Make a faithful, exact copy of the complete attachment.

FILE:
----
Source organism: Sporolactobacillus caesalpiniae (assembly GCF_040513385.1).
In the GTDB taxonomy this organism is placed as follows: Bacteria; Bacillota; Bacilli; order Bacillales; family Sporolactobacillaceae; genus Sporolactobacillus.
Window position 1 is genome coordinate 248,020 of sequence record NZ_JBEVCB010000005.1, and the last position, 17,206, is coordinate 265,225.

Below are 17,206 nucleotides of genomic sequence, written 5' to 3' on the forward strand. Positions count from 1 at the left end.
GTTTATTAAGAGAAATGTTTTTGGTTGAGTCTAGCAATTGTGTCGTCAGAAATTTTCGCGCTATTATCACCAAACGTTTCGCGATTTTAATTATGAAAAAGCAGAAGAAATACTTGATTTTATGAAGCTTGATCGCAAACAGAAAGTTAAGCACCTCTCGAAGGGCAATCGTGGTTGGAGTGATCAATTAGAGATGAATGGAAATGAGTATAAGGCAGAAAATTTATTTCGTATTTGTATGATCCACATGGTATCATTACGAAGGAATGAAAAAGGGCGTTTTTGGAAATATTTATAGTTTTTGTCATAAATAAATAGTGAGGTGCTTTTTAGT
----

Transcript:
Source organism: Sporolactobacillus caesalpiniae (assembly GCF_040513385.1).
In the GTDB taxonomy this organism is placed as follows: Bacteria; Bacillota; Bacilli; order Bacillales; family Sporolactobacillaceae; genus Sporolactobacillus.
Window position 1 is genome coordinate 248,020 of sequence record NZ_JBEVCB010000005.1, and the last position, 17,206, is coordinate 265,225.

Below are 17,206 nucleotides of genomic sequence, written 5' to 3' on the forward strand. Positions count from 1 at the left end.
GTTTATTAAGAGAAATGTTTTTGGTTGAGTCTAGCAATTGTGTCGTCAGAAATTTTCGCGCTATTATCACCAAACGTTTCGCGATTTTAATTATGAAAAAGCAGAAGAAATACTTGATTTTATGAAGCTTGATCGCAAACAGAAAGTTAAGCACCTCTCGAAGGGCAATCGTGGTTGGAGTGATCAATTAGAGATGAATGGAAATGAGTATAAGGCAGAAAATTTATTTCGTATTTGTATGATCCACATGGTATCATTACGAAGGAATGAAAAAGGGCGTTTTTGGAAATATTTATAGTTTTTGTCATAAATAAATAGTGAGGTGCTTTTTAGT